WASHINGTON, DC — In 1876, James McNeill Whistler accepted a commission from his client and close friend Frederick Leyland to repaint the British shipowner’s dining hall, a summer-long undertaking that resulted in the Peacock Room, which is now at home in the Smithsonian’s Freer Gallery of Art. The space, painted entirely in teal and gold, is a shimmering, breathtaking work, named for the two gilded peacocks Whistler depicted on its south wall. But it also has an ugly past tainted by fights over artwork and money — one that artist Darren Waterston has now revisited through his own singular room, installed just next door in the Arthur M. Sackler Gallery.
Titled “Filthy Lucre,” Waterston’s work is the Peacock Room demolished. It closely recreates Whistler’s elegant chamber, but remixed into wreckage to express Whistler and Leyland’s friendship, which disintegrated once Leyland laid eyes on his new dining room.
The pair had known one another for almost a decade when Leyland hired the painter as a color consultant to decorate the room, designed by architect Thomas Jeckyll to display the aristocrat’s porcelain collection. Whistler, however, working alone while Leyland traveled for the summer, went beyond his duties, brandishing his brushes across the walls more and more ambitiously, ultimately transforming the entire interior. Upon his return home, Leyland was furious at this grand gesture of unauthorized artistic liberty; he declined to compensate the painter in full and even banned him from the room, and their friendship collapsed into incessant back-and-forth quarrels.
This disintegration emerges with full force in “Filthy Lucre,” crafted during Waterston’s nine-month residency at MASS MoCA that began in 2013. His contemporary room is an immersive visualization of clashes: between artist and patron, culture and cash.
In the room, shelves, almost all splintered, threaten to collapse from the weight of dented and chipped pottery — ceramics Waterston found in thrift stores and then painted, often garishly, as stand-ins for Leyland’s original blue-and-white china. Other wares, meticulously handmade by ceramist Diane Sullivan, were then intentionally deformed to reflect the room’s overall buckling. Some of these crude vases and bowls also lie shattered on the floor like victims of a recent earthquake or an unrestrained tantrum. Everything appears to ooze gold paint, which has gelled to form stalactites clinging to surfaces; the lustrous liquid has even seeped through the walls — visible from the installations’ exterior — or pooled on the floor below the painting of the peacock pair.
The birds, too, have changed. Whistler’s own mural actually stands as the only visual clue to his room’s unfortunate backstory: titled “Art and Money,” it is an exquisite mark of revenge he added after Leyland refused to fully compensate the painter. The original peacocks are sparring representations of the men, with one even sporting a feathered version of the patron’s tuft of white hair. Waterston’s own fowls are even more savage, literally disemboweling each other; the dripping paint and puddle beneath them are reminiscent of blood. Above the fireplace, a new painting shows the same model from Whistler’s “The Princess from the Land of Porcelain” in a new setting — her original, beautiful face masked by black paint.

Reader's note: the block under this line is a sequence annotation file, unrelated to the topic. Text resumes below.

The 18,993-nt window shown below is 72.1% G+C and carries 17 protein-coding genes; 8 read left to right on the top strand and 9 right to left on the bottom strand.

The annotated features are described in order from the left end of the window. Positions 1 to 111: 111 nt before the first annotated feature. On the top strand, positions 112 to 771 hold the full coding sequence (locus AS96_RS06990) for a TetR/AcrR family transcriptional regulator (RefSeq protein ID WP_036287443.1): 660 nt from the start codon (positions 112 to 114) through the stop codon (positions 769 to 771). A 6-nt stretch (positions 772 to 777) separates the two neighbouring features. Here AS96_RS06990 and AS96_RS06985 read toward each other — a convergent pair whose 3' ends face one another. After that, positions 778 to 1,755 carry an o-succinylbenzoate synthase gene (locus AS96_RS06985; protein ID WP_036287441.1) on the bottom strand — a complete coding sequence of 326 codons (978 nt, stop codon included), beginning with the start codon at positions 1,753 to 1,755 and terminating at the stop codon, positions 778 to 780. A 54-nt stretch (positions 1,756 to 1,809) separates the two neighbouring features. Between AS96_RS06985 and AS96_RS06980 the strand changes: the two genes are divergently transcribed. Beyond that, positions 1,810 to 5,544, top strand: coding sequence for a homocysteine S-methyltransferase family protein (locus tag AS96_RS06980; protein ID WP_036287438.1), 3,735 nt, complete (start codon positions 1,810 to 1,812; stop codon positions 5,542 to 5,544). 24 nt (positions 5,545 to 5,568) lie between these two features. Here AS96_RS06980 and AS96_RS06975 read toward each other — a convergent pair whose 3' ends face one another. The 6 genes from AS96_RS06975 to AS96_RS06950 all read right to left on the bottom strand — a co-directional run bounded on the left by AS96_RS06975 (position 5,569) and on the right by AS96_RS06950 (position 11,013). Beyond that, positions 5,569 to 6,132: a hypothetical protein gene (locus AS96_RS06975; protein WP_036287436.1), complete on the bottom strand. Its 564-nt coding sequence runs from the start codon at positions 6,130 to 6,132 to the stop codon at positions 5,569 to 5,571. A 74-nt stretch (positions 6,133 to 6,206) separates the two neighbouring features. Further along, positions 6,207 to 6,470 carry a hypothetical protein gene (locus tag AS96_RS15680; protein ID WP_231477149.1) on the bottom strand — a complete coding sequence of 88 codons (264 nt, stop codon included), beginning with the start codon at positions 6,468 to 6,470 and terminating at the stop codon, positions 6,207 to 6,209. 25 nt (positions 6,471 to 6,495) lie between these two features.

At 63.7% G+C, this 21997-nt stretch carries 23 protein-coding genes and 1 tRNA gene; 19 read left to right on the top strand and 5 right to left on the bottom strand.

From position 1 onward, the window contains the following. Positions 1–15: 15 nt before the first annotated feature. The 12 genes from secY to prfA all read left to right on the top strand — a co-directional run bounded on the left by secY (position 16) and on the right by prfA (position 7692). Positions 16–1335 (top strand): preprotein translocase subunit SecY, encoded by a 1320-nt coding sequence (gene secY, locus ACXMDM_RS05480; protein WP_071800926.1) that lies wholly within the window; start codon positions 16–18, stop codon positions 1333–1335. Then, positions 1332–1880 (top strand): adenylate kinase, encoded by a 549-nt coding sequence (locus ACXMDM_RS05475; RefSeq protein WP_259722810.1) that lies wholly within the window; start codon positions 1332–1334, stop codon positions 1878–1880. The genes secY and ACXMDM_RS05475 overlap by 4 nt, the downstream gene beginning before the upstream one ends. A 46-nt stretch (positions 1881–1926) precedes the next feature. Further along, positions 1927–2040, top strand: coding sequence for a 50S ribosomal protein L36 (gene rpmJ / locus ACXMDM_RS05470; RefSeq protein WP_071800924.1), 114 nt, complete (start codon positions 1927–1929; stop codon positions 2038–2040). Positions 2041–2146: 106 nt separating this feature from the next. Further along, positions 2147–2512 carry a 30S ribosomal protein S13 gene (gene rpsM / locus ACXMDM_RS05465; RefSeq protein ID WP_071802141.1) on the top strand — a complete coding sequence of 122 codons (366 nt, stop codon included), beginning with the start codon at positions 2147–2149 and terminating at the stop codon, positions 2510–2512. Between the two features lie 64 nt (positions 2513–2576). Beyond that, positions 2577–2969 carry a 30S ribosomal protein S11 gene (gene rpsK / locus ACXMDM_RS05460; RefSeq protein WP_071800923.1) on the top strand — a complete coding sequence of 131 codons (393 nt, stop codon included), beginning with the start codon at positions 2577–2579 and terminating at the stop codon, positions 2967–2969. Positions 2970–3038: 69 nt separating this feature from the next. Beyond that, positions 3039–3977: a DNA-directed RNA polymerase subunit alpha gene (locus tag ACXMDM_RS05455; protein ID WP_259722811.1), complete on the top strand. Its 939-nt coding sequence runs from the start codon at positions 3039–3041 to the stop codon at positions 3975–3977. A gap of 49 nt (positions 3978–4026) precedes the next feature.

Outside the room, visitors receive a sense of the tempestuous fights that followed Whistler’s blatant disregard for his assignment: through early next January, the exhibition features letters sent between the two former friends as well as paintings of the Leyland family. The correspondence reveals Whistler’s venomous descriptions of his patron as “a befrilled Philistine” and “a criminal of commerce”; his portrayals of Leyland especially emphasize how much their relationship soured. While one portrait from 1870 is a formal depiction of the aristocrat, another from 1879 is a caricature that presents the sitter as a mad human-peacock hybrid in a ridiculous, frilly dress shirt.
The latter’s title, “The Gold Scab: Eruption in Frilthy Lucre (the Creditor),” is Waterston’s source for his reimagined room; Whistler himself had adopted the phrase “filthy lucre” — which means “unclean gain” — from the King James Bible, where it appears four times to warn disciples who sought recompense for their teachings.
With these works on view, the Peacock Room’s elegance becomes a superficial sheen: its legacy is ultimately tied to a tale of artistic creativity, ego, and the money that drives the art market. But Waterston’s vision of ruined beauty that emphasizes the status of art as an object intended, in the end, for sale, is not merely a revisit of history. The relationship between artist and consumer is, of course, still a volatile one, especially with ever-changing technologies that affect the nature of commissions and require new standards of compensation. And as recent events prove, fights between collectors and artists will continue to occur and even escalate to levels as extreme as the infamous one ignited by the Peacock Room.
Filthy Lucre continues at the Arthur M. Sackler Gallery (1050 Independence Ave SW, Washington, DC) through January 2017. The first phase, which features letters and portraits of the Leyland family, continues through January 2016. A second phase, The Lost Symphony: Whistler and the Perfection of Art, runs from January to May 2016; Chinamania, the final phase, will occur from June to January 2017.
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